Light enhanced calcification in hermatypic corals: New insights from light spectral responses

Itay Cohen, Zvy Dubinsky, Jonathan Erez

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50 Scopus citations


Light enhanced calcification (LEC) is a well-documented phenomenon in reef-building corals. The main mechanism proposed for LEC is that photosynthetic CO2 uptake by the algal symbionts elevates the pH and thus enhances calcification. We evaluated the role of light and of photosynthesis on calcification by assessing the response of the corals Porites lutea and Acropora variabilis to different components of the light spectrum. Calcification and photosynthesis of both species decreased under "lagoon" blue, green and red light (peaks at 500, 550, and 600 nm, respectively). However, blue light (peak at 455 nm) enhanced calcification rates of P. lutea and A. variabilis (up to 4.1- and 10.5-fold of dark values, respectively) reaching levels comparable to those measured under full spectrum illumination. However, contrary to our expectations, photosynthetic oxygen production was considerably reduced under blue light, to the extent that it remained below the compensation point even under illumination as high as 400 μmol photons m-2 s-1. It is the first time that a direct effect of light not mediated by the photosynthetic process has been demonstrated to trigger LEC in corals. We propose that blue light signaling, and animal receptors thereof may be involved in the enhancement of calcification by hermatypic corals.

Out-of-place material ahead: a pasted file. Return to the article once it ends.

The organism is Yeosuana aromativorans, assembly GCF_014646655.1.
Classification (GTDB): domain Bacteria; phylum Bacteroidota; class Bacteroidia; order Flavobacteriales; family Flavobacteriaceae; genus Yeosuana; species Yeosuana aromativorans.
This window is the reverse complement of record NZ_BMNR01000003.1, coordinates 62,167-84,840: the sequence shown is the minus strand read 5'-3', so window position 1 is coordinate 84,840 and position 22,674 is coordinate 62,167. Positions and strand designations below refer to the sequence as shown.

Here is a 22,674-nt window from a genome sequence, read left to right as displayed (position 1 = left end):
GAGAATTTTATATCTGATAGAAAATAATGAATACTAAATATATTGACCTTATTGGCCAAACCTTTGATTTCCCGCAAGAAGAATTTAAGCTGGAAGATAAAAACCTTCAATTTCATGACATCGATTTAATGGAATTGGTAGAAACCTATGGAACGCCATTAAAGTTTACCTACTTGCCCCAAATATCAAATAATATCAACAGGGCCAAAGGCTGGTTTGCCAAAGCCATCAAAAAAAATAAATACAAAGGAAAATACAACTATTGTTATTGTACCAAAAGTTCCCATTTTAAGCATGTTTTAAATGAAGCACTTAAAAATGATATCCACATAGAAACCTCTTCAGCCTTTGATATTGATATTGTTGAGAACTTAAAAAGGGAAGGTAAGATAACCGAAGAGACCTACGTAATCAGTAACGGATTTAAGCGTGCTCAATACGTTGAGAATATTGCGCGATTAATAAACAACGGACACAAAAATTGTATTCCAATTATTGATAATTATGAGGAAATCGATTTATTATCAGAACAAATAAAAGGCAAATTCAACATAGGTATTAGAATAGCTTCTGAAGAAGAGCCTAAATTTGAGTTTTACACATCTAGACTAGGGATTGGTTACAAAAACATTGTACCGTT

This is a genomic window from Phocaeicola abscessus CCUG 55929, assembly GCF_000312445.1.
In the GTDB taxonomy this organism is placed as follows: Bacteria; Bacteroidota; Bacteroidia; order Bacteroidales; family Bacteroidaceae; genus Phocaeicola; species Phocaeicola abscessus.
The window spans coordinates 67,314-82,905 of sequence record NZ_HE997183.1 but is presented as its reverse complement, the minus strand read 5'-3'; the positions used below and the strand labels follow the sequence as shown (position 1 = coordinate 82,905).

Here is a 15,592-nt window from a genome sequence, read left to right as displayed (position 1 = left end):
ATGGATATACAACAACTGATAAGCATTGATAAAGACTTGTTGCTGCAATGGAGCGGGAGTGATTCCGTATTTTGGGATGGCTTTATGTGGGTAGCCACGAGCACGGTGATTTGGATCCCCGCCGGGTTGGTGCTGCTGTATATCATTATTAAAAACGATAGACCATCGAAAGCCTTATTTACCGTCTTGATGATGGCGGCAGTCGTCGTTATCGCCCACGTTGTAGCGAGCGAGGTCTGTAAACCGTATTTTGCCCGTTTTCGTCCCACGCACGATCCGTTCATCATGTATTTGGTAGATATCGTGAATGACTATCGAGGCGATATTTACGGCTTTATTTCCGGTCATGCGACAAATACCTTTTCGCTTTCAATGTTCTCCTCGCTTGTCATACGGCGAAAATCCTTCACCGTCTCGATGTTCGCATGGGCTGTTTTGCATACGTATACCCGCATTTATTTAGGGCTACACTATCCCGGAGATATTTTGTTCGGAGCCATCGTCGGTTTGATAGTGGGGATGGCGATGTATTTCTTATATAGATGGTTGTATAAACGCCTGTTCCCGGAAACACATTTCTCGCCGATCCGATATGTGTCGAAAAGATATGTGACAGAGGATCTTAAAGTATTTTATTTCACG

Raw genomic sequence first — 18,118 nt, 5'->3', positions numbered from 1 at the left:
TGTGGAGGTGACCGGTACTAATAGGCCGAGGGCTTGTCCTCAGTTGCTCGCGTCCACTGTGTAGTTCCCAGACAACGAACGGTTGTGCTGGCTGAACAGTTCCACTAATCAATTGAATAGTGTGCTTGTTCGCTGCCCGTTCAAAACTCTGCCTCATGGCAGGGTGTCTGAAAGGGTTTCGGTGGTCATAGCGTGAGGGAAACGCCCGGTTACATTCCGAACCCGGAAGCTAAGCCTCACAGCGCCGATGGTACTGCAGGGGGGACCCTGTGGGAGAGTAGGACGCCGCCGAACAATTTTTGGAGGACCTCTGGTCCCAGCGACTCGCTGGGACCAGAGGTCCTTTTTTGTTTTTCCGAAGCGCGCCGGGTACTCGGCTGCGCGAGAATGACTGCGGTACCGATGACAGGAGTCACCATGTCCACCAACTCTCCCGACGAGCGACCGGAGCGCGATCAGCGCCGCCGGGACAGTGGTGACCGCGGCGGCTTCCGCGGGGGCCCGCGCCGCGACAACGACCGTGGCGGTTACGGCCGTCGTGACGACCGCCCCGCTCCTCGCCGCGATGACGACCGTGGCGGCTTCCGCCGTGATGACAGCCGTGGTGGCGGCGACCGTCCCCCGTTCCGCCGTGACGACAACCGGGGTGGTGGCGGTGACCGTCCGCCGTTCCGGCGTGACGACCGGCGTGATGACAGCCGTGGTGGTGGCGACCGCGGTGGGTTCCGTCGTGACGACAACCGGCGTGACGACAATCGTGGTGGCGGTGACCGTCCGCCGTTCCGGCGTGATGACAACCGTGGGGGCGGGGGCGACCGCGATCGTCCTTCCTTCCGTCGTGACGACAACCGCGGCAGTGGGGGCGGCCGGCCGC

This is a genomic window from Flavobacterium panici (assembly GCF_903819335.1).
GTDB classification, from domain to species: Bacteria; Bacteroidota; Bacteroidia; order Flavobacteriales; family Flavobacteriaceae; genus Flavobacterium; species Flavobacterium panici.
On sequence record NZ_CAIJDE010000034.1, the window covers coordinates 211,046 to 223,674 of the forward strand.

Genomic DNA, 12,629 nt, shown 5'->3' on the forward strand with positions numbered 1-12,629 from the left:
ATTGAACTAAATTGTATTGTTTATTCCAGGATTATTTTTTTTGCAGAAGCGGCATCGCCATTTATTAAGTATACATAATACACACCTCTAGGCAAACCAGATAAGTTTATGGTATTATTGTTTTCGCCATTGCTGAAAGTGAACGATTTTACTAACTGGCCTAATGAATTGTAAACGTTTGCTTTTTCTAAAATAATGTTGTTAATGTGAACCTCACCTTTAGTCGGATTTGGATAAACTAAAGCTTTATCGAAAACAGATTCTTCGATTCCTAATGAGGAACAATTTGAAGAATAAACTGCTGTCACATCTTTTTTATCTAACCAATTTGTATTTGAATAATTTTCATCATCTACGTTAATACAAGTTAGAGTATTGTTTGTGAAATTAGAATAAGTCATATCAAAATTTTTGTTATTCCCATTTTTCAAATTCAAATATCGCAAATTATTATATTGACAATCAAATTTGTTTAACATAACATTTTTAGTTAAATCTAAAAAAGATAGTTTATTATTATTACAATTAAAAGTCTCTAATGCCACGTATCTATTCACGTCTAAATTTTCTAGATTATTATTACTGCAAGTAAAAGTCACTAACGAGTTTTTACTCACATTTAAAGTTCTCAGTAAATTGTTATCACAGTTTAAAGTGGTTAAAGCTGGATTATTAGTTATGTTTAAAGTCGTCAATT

Original languageEnglish
Article number122
JournalFrontiers in Marine Science
Issue numberJAN
StatePublished - 2016

Bibliographical note

Publisher Copyright:
© 2016 Cohen, Dubinsky and Erez.


  • Blue light receptors
  • Calcification
  • Corals
  • Photosynthesis
  • Signal transduction
  • Spectrum


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